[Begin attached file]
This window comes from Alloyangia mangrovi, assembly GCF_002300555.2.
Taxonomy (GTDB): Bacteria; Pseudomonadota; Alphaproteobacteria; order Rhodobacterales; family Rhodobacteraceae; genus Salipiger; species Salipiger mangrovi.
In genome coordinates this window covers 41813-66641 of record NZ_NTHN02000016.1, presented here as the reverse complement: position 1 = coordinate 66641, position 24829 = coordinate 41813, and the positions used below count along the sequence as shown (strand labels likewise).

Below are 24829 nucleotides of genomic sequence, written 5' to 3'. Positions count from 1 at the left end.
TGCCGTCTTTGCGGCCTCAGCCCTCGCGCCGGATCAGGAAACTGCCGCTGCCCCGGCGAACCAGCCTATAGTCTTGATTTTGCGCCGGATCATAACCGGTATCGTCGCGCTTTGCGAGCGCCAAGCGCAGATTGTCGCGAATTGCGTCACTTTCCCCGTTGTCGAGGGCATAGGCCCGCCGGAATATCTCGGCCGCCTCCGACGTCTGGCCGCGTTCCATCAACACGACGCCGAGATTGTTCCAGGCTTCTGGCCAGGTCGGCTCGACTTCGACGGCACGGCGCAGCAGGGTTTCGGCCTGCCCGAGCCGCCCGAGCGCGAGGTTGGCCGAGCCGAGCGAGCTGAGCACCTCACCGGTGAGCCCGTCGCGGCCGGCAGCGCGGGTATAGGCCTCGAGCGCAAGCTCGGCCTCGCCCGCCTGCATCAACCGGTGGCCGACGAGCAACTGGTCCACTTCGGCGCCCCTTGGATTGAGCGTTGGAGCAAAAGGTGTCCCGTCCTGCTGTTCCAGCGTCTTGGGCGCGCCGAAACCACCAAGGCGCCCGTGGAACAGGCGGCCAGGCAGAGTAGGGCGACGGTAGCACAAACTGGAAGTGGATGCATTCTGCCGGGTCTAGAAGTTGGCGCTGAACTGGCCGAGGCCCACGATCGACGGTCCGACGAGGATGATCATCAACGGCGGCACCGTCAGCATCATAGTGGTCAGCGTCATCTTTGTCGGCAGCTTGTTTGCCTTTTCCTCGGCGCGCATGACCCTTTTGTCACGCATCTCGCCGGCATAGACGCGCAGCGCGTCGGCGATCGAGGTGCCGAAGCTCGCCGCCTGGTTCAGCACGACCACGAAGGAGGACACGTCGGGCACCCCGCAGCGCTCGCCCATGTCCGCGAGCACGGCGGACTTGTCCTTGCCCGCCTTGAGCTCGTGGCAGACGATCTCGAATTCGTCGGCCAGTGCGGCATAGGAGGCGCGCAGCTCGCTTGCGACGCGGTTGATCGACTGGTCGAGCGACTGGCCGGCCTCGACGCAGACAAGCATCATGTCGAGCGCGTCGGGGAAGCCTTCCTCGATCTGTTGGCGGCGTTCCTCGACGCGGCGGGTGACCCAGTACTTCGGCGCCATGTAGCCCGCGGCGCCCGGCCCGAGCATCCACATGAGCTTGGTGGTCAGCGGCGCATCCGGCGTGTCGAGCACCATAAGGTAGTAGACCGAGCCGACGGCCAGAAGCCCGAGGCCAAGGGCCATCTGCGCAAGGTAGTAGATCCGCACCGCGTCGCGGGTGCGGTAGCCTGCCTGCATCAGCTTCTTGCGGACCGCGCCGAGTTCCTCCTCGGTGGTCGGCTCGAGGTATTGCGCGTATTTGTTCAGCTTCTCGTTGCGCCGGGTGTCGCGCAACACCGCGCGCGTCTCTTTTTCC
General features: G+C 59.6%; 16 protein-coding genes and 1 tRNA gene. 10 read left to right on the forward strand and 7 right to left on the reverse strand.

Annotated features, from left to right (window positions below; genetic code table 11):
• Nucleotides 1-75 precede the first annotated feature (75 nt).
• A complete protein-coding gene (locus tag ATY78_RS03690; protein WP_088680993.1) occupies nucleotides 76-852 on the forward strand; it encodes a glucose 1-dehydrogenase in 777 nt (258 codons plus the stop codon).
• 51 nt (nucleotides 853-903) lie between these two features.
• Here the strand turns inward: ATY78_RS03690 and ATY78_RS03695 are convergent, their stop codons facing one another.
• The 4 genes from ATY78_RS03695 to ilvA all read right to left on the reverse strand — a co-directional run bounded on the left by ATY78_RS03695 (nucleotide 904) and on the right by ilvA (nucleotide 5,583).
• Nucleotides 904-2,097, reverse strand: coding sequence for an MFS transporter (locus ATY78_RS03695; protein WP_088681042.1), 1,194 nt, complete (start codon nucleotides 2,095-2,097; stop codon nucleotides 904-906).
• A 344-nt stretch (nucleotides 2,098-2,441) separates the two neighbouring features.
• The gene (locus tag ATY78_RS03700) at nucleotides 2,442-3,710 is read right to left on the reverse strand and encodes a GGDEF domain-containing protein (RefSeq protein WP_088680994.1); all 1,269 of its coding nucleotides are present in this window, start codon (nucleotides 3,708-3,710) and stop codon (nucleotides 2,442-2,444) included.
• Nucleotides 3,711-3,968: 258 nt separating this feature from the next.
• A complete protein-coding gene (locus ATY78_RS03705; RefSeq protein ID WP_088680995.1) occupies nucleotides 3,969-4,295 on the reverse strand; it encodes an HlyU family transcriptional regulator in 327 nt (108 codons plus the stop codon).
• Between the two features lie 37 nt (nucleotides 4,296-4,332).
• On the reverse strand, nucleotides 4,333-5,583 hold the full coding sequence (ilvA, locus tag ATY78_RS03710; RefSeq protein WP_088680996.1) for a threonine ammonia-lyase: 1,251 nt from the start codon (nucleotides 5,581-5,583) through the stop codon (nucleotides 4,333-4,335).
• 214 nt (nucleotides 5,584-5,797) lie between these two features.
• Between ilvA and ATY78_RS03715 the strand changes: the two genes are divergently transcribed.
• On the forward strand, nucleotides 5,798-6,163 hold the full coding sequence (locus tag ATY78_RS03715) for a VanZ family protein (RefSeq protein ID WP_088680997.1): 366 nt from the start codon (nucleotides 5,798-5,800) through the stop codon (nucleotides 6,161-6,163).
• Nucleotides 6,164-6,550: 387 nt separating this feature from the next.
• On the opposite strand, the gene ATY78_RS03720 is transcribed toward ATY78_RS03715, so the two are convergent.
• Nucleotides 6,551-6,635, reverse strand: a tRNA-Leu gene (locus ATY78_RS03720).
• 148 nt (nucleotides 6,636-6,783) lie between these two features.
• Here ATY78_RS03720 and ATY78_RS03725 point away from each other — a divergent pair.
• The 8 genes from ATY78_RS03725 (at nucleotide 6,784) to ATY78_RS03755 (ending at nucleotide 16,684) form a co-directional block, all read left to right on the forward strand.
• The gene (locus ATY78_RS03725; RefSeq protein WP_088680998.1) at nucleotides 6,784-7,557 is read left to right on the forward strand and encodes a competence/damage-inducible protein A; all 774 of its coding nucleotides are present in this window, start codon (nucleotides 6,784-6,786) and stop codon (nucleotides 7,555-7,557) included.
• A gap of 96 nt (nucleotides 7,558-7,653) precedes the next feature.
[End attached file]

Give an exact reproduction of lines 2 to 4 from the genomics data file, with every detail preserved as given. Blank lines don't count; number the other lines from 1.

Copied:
Taxonomy (GTDB): Bacteria; Pseudomonadota; Alphaproteobacteria; order Rhodobacterales; family Rhodobacteraceae; genus Salipiger; species Salipiger mangrovi.
In genome coordinates this window covers 41813-66641 of record NZ_NTHN02000016.1, presented here as the reverse complement: position 1 = coordinate 66641, position 24829 = coordinate 41813, and the positions used below count along the sequence as shown (strand labels likewise).

Below are 24829 nucleotides of genomic sequence, written 5' to 3'. Positions count from 1 at the left end.